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216 Church Street

216 Church Street, Summerside, Prince Edward Island, C1N, Canada

Formally Recognized: 2007/12/04

Showing northeast elevation; Wyatt Heritage Properties, 2007
Showing northeast elevation
Showing northwest elevation; Wyatt Heritage Properties, 2007
Showing northwest elevation
Showing north elevation; Wyatt Heritage Properties, 2007
Showing north elevation

Other Name(s)

Louis Taylor House
216 Church Street

Links and documents

Construction Date(s)


Listed on the Canadian Register: 2008/09/11

Statement of Significance

Description of Historic Place

The interesting house at 216 Church Street was built after the Great Fire of 1906 for local newspaperman Louis Taylor. Located on the south side of Church Street between cross streets Granville and Spring, it is not known who constructed this residence. Its unique features include its gambrel roof with a broken pediment in the gable, large bay window facing the street, and hipped roof dormers on each side elevation. The registration includes the building and its lot.

Heritage Value

The house at 216 Church Street is historically significant as a residence constructed on a section of a street devastated by the Great Fire of 1906. It is valued for its association with Louis Taylor, long-time manager of the Pioneer Publishing Company. It also contributes to the historical post-Great Fire Church Street streetscape.

Louis Taylor purchased this well situated lot after he and his wife, the former Minnie Larkin, were made homeless when a house they had been renting was lost to the fire. When their new home was constructed in 1907, Mr. Taylor was 43 years of age and had been working as a printer with the Pioneer Publishing Company since 1880. His wife, who was ten years younger, had worked in the same printing office before their marriage. By 1909, Louis Taylor was a foreman printer and by 1914, the manager of the company which issued both The Pioneer and The Island Farmer newspapers. He continued in this position until his retirement in 1941. Mrs. Taylor passed away in 1942 and Mr. Taylor in 1944.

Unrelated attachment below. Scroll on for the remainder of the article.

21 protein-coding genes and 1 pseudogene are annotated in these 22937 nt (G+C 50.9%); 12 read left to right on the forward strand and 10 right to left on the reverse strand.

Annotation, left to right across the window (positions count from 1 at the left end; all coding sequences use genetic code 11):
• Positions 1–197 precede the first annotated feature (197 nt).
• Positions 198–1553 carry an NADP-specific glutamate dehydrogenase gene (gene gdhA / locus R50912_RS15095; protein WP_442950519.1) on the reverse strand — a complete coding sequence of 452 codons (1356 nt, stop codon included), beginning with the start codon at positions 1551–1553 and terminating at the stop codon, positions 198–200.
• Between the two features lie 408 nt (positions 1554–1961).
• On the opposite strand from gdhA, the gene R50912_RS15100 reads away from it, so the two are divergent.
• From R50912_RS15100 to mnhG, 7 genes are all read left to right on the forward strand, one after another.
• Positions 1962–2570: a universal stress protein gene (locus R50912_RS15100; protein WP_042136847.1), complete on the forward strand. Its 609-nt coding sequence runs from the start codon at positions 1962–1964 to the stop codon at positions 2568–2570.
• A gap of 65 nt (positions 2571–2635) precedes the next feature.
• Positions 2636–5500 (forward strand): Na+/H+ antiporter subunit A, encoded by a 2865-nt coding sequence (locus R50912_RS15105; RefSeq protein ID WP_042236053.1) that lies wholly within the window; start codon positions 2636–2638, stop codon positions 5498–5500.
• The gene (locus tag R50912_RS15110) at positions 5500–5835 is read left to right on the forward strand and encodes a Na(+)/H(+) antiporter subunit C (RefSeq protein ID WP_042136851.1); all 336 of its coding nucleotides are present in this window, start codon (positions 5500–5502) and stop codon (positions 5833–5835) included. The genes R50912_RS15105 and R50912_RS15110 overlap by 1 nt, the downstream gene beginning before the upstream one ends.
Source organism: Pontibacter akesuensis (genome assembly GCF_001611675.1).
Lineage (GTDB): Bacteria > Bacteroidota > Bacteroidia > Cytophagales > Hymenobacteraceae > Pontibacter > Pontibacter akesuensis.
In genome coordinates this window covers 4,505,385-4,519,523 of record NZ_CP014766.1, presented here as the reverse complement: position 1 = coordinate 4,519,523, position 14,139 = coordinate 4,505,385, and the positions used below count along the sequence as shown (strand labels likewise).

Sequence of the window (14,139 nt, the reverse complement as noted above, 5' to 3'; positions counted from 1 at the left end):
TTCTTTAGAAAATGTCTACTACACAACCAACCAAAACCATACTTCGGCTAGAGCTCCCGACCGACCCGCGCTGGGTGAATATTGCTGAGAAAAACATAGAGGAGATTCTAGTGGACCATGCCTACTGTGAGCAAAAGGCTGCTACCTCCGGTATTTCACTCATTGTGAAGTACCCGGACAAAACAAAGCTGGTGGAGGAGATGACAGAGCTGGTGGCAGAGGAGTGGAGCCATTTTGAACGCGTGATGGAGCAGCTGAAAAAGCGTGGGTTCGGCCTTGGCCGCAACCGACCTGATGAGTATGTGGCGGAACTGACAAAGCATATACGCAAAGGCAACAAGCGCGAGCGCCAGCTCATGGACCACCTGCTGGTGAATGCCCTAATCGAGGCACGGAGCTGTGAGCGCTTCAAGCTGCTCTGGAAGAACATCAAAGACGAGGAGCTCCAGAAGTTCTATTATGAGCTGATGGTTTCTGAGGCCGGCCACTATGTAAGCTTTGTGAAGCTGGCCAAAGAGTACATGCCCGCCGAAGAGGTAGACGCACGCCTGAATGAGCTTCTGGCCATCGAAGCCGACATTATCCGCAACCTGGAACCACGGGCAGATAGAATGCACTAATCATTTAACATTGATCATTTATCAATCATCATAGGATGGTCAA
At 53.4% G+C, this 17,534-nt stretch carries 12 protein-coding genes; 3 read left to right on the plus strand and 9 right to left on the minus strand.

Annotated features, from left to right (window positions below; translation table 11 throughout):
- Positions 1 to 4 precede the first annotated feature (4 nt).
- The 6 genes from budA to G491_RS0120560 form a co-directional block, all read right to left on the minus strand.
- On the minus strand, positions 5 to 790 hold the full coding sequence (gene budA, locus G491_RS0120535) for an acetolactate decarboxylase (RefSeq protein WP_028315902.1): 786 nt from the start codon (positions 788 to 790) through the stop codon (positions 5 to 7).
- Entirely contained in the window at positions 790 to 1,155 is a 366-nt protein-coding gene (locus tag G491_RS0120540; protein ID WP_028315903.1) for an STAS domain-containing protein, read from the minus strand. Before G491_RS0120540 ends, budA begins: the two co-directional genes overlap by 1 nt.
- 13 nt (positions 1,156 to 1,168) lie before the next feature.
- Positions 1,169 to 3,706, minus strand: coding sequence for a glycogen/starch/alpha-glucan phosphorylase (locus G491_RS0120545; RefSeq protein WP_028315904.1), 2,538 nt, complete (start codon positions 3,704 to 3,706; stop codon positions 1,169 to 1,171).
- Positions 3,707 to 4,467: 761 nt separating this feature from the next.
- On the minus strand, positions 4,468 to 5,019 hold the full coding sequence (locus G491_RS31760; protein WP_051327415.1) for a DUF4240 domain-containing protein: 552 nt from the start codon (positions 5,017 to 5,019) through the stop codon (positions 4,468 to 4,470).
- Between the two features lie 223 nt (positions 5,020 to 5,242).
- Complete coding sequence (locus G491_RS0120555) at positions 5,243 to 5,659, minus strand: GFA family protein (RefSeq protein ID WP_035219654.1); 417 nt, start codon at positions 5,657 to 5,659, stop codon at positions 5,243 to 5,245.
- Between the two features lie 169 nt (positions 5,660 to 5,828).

Since they had no children, the property was willed to Mrs. Taylor's sister, Nellie Larkin, who sold it to her nephew David, son of Alonzo Larkin. David Larkin was an employee of the Summerside Post Office for many years, working his way up to the position of postmaster. Mr. Larkin continued to live in the house until his death in 2003.

Source: City of Summerside, Heritage Property Profiles

Character-Defining Elements

The following character-defining elements illustrate the heritage value of 216 Church Street:

- the one-and-one-half storeys with a small shed roofed extension at the rear (south) elevation
- the asymmetrical roofline consisting of gambrel on the north-south line and a hipped roof on the intersecting dormers running east-west
- the broken pediment in the gable of the gambrel roof on the north elevation
- the wide eave overhang of the gambrel roof
- the brick chimney
- the hipped roof dormer over the ground level bay windows on the east elevation
- the three columns supporting the porch overhang
- the one-over-one windows in their original locations
- the ongoing contribution of the house to the post 1906 Great Fire streetscape of Church Street



Prince Edward Island

Recognition Authority

City of Summerside

Recognition Statute

Heritage Conservation Bylaw SS-20

Recognition Type

Registered Historic Place (Summerside)

Recognition Date


Historical Information

Significant Date(s)


Theme - Category and Type

Expressing Intellectual and Cultural Life
Architecture and Design

Function - Category and Type



Single Dwelling

Architect / Designer




Additional Information

Location of Supporting Documentation

City of Summerside, Heritage Property Profiles

Cross-Reference to Collection

Fed/Prov/Terr Identifier




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